Recently it has been shown that DYRK1A inhibits the activation of NFAT transcription factors by phosphorylation (10, 11). We thus hypothesized that DYRK1A might have an influence on cardiomyocyte hypertrophy. First, we asked whether the expression level of DYRK1A is modulated in established models of cardiomyocyte hypertrophy. Neonatal rat ventricular cardiomyocytes (NRVM) were stimulated with ET-1 (100 nmol/liter) or phenylephrine (PE, 50 μmol/liter) for 24 h, and DYRK1A protein expression was found to be significantly induced by either hypertrophic agent (PE: 1.6 ± 0.05-fold, ET-1: 1.4 ± 0.03-fold, p < 0.001, n = 6, Fig. 1, A and B).

DYRK1A is induced by hypertrophic agents in vitro. A, treatment of cardiomyocytes with PE (50 μmol/liter) and endothelin-1 (ET-1, 100 nmol/liter) for 24 h induces DYRK1A protein expression. B, PE as well as ET-1 lead to a significant induction ...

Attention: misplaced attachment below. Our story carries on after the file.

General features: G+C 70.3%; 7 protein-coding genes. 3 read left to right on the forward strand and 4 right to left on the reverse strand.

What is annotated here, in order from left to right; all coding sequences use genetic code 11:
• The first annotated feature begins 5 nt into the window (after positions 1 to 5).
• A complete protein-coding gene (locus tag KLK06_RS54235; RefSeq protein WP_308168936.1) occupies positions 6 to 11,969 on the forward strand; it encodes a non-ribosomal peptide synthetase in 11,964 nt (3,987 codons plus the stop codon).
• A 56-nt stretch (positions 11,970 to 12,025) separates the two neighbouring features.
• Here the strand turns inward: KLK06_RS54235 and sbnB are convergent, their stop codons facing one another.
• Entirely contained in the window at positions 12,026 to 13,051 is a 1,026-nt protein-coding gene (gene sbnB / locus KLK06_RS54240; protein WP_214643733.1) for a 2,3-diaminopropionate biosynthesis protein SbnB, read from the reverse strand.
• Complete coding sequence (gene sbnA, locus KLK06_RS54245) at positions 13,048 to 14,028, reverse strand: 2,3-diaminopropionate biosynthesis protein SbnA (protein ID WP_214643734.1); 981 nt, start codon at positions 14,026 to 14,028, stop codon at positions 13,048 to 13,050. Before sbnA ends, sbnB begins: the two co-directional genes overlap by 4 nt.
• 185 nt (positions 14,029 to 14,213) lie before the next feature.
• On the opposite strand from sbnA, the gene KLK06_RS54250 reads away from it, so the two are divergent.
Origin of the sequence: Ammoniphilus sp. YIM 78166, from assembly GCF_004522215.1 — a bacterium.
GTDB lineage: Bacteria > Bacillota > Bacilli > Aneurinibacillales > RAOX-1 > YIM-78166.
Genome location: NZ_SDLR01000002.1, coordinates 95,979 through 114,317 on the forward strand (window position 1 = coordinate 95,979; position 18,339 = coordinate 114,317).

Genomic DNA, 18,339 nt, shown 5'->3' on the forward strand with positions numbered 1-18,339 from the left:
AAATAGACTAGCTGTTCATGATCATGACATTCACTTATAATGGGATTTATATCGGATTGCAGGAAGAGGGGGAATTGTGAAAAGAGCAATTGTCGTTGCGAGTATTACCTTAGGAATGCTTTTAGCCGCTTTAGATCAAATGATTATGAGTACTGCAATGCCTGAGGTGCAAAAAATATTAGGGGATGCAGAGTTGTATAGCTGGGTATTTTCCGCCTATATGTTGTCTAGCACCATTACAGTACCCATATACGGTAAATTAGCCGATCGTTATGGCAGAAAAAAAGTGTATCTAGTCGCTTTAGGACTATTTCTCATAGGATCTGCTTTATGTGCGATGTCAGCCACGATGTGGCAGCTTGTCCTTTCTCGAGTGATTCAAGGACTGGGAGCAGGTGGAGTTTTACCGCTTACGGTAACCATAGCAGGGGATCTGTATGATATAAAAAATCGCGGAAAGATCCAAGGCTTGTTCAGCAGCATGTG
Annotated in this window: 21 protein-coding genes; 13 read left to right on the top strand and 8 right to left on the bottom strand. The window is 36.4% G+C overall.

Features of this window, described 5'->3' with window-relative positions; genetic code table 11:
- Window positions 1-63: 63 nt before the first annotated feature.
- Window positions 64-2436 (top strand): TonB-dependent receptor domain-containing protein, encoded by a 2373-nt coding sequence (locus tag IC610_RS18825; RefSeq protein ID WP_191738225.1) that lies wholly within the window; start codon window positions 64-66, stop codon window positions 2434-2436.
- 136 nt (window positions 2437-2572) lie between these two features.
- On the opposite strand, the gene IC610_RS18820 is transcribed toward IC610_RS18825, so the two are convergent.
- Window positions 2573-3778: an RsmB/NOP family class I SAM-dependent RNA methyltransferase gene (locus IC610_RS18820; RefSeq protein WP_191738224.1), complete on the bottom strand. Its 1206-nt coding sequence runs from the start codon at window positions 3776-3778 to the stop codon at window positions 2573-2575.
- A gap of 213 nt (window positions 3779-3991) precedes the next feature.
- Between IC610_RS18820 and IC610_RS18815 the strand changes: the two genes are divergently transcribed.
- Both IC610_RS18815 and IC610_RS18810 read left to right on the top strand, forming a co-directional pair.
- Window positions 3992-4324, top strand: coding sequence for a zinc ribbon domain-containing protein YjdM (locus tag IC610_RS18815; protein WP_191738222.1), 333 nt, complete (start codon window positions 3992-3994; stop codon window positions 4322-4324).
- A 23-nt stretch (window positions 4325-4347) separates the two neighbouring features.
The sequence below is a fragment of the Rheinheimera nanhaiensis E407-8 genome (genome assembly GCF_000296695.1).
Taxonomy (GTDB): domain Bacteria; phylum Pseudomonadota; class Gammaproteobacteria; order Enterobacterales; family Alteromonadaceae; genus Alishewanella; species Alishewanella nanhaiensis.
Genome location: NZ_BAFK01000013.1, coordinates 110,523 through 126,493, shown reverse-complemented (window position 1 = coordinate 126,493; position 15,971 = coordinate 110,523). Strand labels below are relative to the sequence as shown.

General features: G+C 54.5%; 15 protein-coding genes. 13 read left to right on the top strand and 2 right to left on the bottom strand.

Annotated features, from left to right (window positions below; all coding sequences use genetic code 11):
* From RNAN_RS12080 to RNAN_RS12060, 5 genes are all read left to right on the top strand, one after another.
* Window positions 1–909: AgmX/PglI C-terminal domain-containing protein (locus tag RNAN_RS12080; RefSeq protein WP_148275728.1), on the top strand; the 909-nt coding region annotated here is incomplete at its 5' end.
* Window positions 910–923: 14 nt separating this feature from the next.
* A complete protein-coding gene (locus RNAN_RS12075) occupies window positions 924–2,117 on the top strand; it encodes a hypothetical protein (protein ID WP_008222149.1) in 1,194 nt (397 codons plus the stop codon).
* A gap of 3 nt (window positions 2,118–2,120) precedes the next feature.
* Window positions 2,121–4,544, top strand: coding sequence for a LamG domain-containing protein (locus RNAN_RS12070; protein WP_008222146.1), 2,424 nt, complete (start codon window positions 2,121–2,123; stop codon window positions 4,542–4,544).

To further elucidate the role of DYRK1A in cardiomyocyte hypertrophy, we utilized adenoviral gene transfer for overexpression of DYRK1A (AdDYRK1A) in NRVMs treated with prohypertrophic agents. Infection of NRVM led to a dose-dependent overexpression of DYRK1A on mRNA and protein level (data not shown). NRVMs were infected by AdDYRK1A or by a control virus overexpressing β-galactosidase (AdβGal) and treated with the hypertrophic agonist phenylephrine. While stimulation with PE (100 μmol/liter, 24 h) led to a robust 1.5 ± 0.04-fold increase in cardiomyocyte surface area in control cells (p < 0.001, 50 cells per condition, n = 3), AdDYRK1A treatment completely abrogated cardiomyocyte hypertrophy induced by PE (p < 0.001, Fig. 2, A and B). Because cellular hypertrophy is accompanied by activation of specific genes (e.g. Nppa/ANF/ANP, Nppb/BNP, β-MyHC), we searched for expression changes of these members of the hypertrophic gene program by DYRK1A. DYRK1A blunted PE-mediated up-regulation of the mRNAs encoding for the natriuretic peptides ANF by 67.8% (p < 0.01, n = 6, Fig. 2C) and BNP by 75.8% (p < 0.001, n = 6, Fig. 2D).